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0355 Notes on Marco Polo : vol.1
Notes on Marco Polo : vol.1 / Page 355 (Color Image)

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doi: 10.20676/00000246
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158. CINGHIS   339

the other sons of Chinghiz-khan and of their descendants lay in other parts of the cemetery; they were in other regions, and that is what Raid really meant to say. The fact is well known, even in the case of Tului's lineage, for his son Hülägü and Hülägü's successors were all buried in Persia. Persian texts speak more than once of the « yorûq (or Oil)) of Sultâniya » or of the « gorûq of Aryùn », the latter one being the place where the ilkhan Aryun was buried (cf. Not. et Extr., XIV, I, 65). Plan Carpine knew of only two Mongol cemeteries (Wy, 44), one for the Emperors and the great leaders, to which they were carried, when possible, wherever they might have died, the other for the many (multi) Mongols who had been killed in Hungary. Plan Carpine, who did not go farther east than Qara-qorum, speaks of the Imperial tombs only from hearsay, and unduly extends the number and the quality of their occupants. But he passed by the cemetery of the princes killed in Hungary; he even entered its precincts unwittingly, and had a narrow escape from the keepers (clearly the Turk. gorugci, Mong. gorigci; Qorigci occurs as the name of an individual in BI, II, 331). RISCH (Johann de Plano Carpini, Leipzig, 1930, 86) expressed the opinion that the cemetery was probably in Hungary. This is certainly an error. Plan Carpine's journey, either way, did not take him to Hungary; moreover, his account implies that the cemetery was in the hands of the Mongols, and the Mongols has vacated Hungary long before 1245-1246. The cemetery must have lain somewhere between Kiev and the Volga. On the other hand, it is clear that the Mongols would bring back from Hungary to southern Russia only the bodies of their higher leaders, probably even only of the princes. I have no information on the tombs of the members of the branch of jöci, but they must have been buried in the basin of the Volga. The tombs of those of the Ca; atai branch are surely to be looked for in the region of the Ili and of both Turkestans, and Qaidu, a grandson of Ögödäi (see « Caidu ») was buried in the mountains between the Cu and the Ili (cf. BARTHOLD, 12 Vorlesungen, 186). According to Rasidu-'d-Din, Ögödäi's branch was not represented among the Chinghiz-khanids buried at the Yäkä-qoriq; this would exclude Ögödäi and Güyük and is in contradiction with the Chinese authorities, according to which both those Emperors, like Chinghiz-khan himself, were buried in the « Ch'i-lien Valley ». It is not clear, however, that Rasidu-'d-Din was entirely wrong. The ordo of a defunct Emperor used to be at no great distance from his tomb, and we know that after Güyük's death, his ordo remained in the region of the Emil (east of Lake Balkash) ; Rubrouck saw it there (Wy, 240). Moreover, the conditions which followed Güyük's death at the time of the regency of his widow, O; ul-gaimis, in the region of the Emil make it quite probable that the body of the defunct Emperor was carried from the valley of the Urungu to the Emil and not to north-eastern Mongolia. As to Qubilai and his line, they are in one case said by Raid to have been buried at the Yäkäqoriq, and in the two other texts above, as well as in another which will be dealt with farther on, the same historian seems to exclude them, or at least Qubilai himself, from the list. I shall revert to this point later.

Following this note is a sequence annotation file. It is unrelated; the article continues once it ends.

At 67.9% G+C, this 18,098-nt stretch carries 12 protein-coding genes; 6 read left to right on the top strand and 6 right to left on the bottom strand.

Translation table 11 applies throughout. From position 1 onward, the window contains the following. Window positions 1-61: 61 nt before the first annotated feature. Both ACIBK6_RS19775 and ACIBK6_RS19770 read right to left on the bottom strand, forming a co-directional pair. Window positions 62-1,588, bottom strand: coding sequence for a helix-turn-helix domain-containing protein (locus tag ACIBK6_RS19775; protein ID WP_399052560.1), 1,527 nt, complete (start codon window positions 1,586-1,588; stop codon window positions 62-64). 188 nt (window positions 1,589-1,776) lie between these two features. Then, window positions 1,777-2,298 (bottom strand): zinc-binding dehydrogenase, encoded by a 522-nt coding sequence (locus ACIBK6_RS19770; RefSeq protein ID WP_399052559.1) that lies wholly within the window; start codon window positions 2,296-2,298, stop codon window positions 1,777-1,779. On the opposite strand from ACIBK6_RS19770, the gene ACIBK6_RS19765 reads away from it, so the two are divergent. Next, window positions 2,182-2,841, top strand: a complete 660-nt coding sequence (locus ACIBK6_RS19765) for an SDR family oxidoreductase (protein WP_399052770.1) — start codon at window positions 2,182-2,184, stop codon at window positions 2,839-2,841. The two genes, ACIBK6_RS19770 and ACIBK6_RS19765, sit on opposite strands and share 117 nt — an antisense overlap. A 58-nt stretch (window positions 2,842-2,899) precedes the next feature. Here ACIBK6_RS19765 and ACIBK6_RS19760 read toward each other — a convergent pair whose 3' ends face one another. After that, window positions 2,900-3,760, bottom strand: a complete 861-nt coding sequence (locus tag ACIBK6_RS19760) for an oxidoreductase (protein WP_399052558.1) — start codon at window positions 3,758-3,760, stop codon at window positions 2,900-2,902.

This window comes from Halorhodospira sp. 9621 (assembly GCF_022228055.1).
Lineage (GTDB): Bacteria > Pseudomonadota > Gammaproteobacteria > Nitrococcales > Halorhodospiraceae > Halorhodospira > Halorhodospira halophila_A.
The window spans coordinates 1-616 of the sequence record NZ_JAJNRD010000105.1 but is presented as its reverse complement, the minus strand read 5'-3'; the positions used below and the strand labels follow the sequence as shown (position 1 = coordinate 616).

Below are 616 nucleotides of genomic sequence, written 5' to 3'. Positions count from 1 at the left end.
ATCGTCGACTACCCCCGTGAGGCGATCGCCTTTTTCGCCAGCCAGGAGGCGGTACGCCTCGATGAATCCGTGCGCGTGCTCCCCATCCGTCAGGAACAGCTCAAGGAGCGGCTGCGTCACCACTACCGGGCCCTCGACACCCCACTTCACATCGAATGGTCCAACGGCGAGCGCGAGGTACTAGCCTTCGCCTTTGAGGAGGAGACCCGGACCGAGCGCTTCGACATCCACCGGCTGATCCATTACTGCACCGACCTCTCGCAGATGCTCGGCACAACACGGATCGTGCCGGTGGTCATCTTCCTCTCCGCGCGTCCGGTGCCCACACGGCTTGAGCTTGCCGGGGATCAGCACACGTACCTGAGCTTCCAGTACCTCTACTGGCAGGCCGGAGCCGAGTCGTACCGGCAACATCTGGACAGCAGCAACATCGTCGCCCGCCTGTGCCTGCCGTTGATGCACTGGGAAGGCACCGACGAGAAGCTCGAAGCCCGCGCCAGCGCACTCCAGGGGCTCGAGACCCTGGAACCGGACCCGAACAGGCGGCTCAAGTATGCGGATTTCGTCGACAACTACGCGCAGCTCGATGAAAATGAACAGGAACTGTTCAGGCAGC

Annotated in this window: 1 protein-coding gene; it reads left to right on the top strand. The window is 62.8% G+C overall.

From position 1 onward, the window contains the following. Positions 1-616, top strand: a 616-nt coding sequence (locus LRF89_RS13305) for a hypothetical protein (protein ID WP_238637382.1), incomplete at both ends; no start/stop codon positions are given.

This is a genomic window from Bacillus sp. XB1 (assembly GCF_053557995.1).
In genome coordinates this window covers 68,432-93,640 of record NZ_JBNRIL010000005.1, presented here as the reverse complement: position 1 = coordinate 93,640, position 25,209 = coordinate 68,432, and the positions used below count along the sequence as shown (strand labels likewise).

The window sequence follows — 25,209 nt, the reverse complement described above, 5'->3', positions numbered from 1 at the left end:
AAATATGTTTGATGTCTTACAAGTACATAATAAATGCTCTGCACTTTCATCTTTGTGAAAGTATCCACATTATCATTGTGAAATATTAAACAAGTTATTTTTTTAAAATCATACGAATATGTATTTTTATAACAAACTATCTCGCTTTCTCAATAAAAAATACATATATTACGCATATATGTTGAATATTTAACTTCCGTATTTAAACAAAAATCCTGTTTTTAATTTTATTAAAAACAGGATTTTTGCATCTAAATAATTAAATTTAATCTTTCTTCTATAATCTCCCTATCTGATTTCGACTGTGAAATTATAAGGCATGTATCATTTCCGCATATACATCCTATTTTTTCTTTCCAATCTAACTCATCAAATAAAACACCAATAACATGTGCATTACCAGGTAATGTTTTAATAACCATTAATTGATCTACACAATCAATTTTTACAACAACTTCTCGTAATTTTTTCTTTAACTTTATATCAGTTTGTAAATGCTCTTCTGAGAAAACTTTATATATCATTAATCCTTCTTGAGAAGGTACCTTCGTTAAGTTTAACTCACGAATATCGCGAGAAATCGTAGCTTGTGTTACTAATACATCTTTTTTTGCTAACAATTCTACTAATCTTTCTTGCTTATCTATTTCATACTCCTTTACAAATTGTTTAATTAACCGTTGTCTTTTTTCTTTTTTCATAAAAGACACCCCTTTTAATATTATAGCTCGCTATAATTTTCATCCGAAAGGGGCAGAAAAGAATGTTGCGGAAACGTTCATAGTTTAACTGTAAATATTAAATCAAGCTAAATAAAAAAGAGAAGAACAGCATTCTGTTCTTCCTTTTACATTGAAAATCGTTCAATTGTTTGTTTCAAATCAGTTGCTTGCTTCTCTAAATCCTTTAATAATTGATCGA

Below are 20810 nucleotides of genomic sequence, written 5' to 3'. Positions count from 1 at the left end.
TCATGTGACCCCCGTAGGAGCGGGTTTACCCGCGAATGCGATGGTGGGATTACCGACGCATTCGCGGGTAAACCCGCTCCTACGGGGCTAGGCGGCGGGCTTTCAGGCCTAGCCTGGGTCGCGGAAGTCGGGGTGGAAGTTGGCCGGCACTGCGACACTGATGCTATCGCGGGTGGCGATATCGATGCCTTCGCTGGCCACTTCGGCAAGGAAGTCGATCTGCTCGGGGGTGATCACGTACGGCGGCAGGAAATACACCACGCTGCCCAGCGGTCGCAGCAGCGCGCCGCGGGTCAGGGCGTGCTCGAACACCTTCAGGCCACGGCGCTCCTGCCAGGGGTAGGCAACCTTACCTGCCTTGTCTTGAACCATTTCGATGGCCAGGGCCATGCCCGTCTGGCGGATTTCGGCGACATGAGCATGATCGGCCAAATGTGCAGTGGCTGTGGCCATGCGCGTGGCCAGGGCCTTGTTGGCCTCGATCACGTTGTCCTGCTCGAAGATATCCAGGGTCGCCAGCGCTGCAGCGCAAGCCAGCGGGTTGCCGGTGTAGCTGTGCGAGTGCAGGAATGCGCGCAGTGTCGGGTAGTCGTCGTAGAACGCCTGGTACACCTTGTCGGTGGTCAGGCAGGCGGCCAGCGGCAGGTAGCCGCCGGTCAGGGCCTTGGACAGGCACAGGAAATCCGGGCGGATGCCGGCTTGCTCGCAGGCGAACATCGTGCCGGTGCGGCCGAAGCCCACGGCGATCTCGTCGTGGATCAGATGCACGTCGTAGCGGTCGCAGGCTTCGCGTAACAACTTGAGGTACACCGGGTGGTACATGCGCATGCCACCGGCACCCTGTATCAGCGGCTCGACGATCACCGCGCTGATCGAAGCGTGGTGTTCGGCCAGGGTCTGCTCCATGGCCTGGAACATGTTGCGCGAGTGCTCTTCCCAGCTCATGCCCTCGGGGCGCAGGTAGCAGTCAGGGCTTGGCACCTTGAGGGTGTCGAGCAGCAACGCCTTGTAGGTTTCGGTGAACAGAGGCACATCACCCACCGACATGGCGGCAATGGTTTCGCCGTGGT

In all the texts quoted above, Rasidu-'d-Din locates the Yäkä-qoriq at the « Bûrgan-galdûn ». The names is well known. It is the Burqan-qaldun of the Secret History (§§ 1, 5, 9, 89, 97, etc.), of the Altan tobci (GoMBOEV, 48-9 «Burgan-yaldun »; 120, misread «Burhan-galdan ») and of «Sanang Setsen » (SCHMIDT, 57, 59). «Burgin-gal-düt », in PALLAS'S translation of another late Mongol chronicle (Sammlungen historischen Nachrichter, 1, 21), is merely a faulty reading of the